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Maryland Cannabis Employees Eligible for Vaccine, Qualifying As Essential Healthcare Workers


Maryland cannabis industry employees are eligible to receive the COVID-19 vaccine during phase 1A of Maryland’s distribution program, qualifying as healthcare providers and essential employees. 

According to a Jan. 11 notice released by the Maryland Medical Cannabis Commission (MMCC), anyone who works in the cannabis industry that is registered with the Maryland Medical Cannabis Commission as a cultivation, processing, laboratory or dispensary employee is eligible to receive the vaccine. 

“On January 1, 2021, the Maryland Department of Health issued Amended Directive and Order Regarding Vaccination Matters (MDH 2021-01-01-01). This amended directive clarifies that the ‘COVID-19 vaccine shall be administered to individuals according to the State’s prioritization requirements, as laid out and updated in its vaccine prioritization guidance or bulletins,’” the notice reads. “Maryland will distribute the vaccines to five different priority groups based on relative risk of exposure or developing serious illness. The State is currently in Phase 1A, which includes the following priority groups: Front line hospital staff and healthcare workers; Nursing home residents and staff ;Law enforcement and firefighters, EMS; All licensed, registered and certified health care providers; Correctional health care staff and officers; Front line judiciary staff Medical cannabis agents who hold active registrations with the Maryland Medical Cannabis Commission.”

The medical cannabis industry was deemed essential in Maryland last year and cannabis businesses have remained open with relatively little interruption since the start of the pandemic. 

Dispensary employees work with a large elderly population and patients who use cannabis to treat a wide variety of sometimes chronic ailments. Budtenders work directly with patients at high risk for COVID-19 and while some Maryland dispensaries continue to conduct only curbside transactions, others are allowing patients to come inside for budtender consultations. Oftentimes medical cannabis patients require the specialized knowledge of a budtender to recommend a product best suited for their needs which is complicated by phone/online ordering.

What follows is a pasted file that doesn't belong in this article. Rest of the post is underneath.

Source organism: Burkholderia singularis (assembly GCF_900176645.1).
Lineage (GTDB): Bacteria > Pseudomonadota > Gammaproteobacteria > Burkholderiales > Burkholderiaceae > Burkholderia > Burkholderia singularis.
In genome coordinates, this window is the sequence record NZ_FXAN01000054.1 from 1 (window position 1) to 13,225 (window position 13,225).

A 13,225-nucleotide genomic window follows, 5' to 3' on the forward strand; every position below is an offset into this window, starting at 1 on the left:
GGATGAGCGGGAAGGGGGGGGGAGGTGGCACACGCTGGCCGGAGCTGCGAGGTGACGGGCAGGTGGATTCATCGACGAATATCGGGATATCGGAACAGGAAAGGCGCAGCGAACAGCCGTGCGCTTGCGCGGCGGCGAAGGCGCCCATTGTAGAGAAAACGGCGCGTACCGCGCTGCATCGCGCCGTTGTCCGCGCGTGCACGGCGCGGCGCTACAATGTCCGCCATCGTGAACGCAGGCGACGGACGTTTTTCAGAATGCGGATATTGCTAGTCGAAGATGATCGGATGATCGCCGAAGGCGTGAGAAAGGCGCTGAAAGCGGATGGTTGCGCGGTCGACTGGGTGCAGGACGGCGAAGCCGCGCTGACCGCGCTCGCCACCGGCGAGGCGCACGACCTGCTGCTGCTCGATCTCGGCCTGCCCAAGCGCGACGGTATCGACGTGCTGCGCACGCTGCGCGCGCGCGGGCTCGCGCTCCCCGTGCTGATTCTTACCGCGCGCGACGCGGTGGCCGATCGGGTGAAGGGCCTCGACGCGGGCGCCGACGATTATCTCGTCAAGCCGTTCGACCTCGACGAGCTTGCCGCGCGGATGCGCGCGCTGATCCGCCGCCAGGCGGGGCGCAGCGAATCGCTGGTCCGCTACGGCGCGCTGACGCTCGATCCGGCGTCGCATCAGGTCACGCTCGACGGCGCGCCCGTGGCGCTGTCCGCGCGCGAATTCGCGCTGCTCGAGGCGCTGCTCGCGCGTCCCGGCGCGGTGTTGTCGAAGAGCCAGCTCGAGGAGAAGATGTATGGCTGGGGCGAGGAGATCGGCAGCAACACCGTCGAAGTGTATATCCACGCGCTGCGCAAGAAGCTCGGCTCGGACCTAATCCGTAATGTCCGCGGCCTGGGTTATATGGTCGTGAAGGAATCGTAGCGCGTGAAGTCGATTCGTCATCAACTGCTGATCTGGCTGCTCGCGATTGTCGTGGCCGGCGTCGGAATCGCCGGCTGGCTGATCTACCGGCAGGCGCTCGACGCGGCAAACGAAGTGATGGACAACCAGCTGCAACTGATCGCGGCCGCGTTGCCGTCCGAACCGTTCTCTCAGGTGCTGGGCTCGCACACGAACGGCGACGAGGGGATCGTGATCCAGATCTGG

Phase 1B of vaccine distribution began Jan. 18, expanding eligibility to people over the age of 75, residents of assisted living facilities, education workers, those with developmental disabilities and childcare providers. Those who were eligible in phase 1A are still able to receive their vaccine.

Cannabis employees who are interested in receiving the COVID-19 vaccine can find their nearest distribution site at coronavirus.maryland.gov. Access to the vaccine, MMCC’s notice says, “is subject to…the supply of the vaccine and…any additional appointment requirements or other restrictions established by a COVID-19 vaccine administration site.”

The cannabis industry has been relatively resistant to pandemic-related financial hardship with 2020 sales projected to double from $242 million in 2019 to $450 million in Maryland alone, according to the MMCC’s annual report. The amount of patients registered to purchase medical cannabis in Maryland nearly doubled between July 2019 and July 2020, increasing from 54,939 to 102,459. 

A recent study by Vangst, Leaflink and Flowhub about the state of the cannabis industry in 2020 reported cannabis sales experienced a massive two-week spike in March as consumers panic-bought products while America went into lockdown during the early stages of the pandemic. Since then, nationwide cannabis sales have stayed relatively stable even as dispensaries pivoted to curbside pickup, touchless transactions and delivery service to meet social distancing requirements.

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